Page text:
Oct 24, 2022
Powdery mildew presses high tunnel winegrapes

Michigan State University researchers have found that grapes protected by high tunnels produce phenomenal yields compared to unprotected vines, but growers must be vigilant for powdery mildew.

Greg Lang, an MSU tree fruit specialist, told attendees of the 2022 Viticulture Field Day at MSU’s Southwest Michigan Research and Extension Center (SWMREC) in Benton Harbor, Michigan, that heat units under the tunnels give winegrape varieties a boost in the state’s lower temperatures. At the same time, growers must be prepared for diseases, just as with unprotected crops.

“What we’re seeing this year is powdery mildew Day at MSU’s Southwest Michigan Research and Extension Center (SWMREC) in Benton Harbor, Michigan, mildew came in with a vengeance, and got away from us,” Lang said. “I was out of town for 10 days, and they didn’t get checked on. I don’t know if we’re going to have any harvest in the tunnel. You can see we got a great crop, but we have a lot of mildew infection in that crop.”

Downy mildew loves a dry environment, he said, and “we went too long between sprays and it exploded on us. In the tunnel, the only water we’re going to give them is through the irrigation.

Last season, vines under high tunnels thrived, while vines outside the tunnels had leaf drop and other diseases.

“The grapes outside are exposed to so many different challenges,” Lang said. “Inside, they grow beautifully, except we have to worry about powdery mildew and spider mites. Those are the main issues under the tunnel.

This season’s grape crop outside the high tunnels is growing well.

“We’ll see how it ends up, but it might be close to the 2020 crop for in the tunnel,” he said. “This is 2022, so we’re looking at least two years behind compared with the grapes that were grown in the tunnel with their first crop. We’ll see how well we ripen them up and where the brix levels are.”

What’s the payoff?

Lang said the primary disadvantage of tunnel use for winegrapes is the cost, at $30,000-$35,000 an acre.

He believes the tunnels are a good investment for growers who meet the right criteria, primarily whether they have a market for such product.

“When you look at the differences in yields, so far we’ve been two years earlier with a good harvest, than if you were outside, so that starts paying off the tunnel,” he said. “The yields have been potentially 2-4 times the yields that you get outside, so that helps pay for it. The question is what’s that wine quality?”

The project has received minimal direct funding thus far, but Lang is hoping an enhanced grape team at SWMREC, which recently saw the addition of Russell Smithyman, (a viticulturalist, consultant and researcher with extensive experience in Washington state), will “get some grant proposals in and start to look at those kinds of questions, as well.”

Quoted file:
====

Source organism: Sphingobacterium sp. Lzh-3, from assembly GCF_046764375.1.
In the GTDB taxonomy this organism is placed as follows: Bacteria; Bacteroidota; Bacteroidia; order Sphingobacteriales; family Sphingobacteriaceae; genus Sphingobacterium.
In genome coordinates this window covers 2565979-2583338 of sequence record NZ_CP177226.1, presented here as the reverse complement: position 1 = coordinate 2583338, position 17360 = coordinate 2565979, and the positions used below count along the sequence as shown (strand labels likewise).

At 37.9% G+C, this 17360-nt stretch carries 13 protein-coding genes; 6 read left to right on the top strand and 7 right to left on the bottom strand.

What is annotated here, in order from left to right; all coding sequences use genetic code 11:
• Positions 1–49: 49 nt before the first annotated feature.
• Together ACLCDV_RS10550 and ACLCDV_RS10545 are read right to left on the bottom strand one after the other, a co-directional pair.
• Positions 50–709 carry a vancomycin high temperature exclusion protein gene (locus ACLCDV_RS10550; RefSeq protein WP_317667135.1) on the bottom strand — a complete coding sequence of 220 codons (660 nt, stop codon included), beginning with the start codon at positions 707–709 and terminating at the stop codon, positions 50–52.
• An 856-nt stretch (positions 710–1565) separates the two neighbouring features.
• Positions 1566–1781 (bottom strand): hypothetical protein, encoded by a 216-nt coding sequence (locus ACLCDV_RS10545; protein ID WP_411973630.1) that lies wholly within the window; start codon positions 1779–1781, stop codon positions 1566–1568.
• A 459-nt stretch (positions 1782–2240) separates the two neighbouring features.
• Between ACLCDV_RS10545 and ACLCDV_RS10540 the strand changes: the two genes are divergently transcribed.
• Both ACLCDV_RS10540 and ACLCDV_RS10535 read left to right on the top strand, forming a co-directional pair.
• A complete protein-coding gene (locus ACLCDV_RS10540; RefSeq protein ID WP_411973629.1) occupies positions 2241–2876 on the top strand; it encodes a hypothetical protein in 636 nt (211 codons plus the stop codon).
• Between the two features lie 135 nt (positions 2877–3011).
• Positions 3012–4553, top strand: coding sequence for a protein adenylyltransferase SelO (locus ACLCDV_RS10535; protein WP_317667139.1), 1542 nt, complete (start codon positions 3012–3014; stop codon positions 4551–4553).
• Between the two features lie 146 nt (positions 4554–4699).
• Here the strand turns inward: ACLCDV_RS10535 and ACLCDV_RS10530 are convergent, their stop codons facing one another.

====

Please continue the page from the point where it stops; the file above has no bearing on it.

High tunnels for winegrapes have been used previously in Michigan.

“Mari Vineyards, up on Old Mission Peninsula (near Traverse City) had at one time had some grapes under tunnels,” Lang said. “So, we said let’s get some (in southwest Michigan) with some long-season grapes and just start to see if they generate any industry interest. Certainly, last year there was a lot of interest and the grape industry wrote high tunnel grape research into their priorities. We know that they’re interested, now it’s just a matter of pulling the team together now that we have Russ.”

Tunnels can have a positive impact on pest management, Lang said.

“Generally, what we’ve seen in tunnels with the tree fruit research we’ve done for years is Japanese beetles don’t tend to go under the tunnels, and Japanese beetles love grapes. We’ve not seen any significant, if any, Japanese beetle damage in the vines under the tunnels.”

Lang would like to work with Tim Miles, from (MSU’s) pathology side, and Rufus Isaacs, from the entomology side, and for them to become involved in whatever grant proposal we have going forward.

How fast might the high-tunnel approach take hold in Michigan?

“I think every winery has its own marketing philosophy,” Lang said. “It’s perfectly valid to say we should grow what we grow best. Maybe it’s Pinot Noir, maybe it’s Riesling. Down here in southwest (Michigan) we can grow a lot more toward long season. We’ve got producers doing Cabernet and certainly we can do Merlot.

“The question I want to try to ask is are there wineries who have a clientele that would pay $50 a bottle for a Michigan Nebbiolo that was of good quality and not thin, red wine, but has all of the phenolics and all of the characteristics,” he said. “I think Mari Vineyards has shown that model can work for them. It depends on who your target market and consumer base is, what they’re looking for and what they’re willing to pay.”

 




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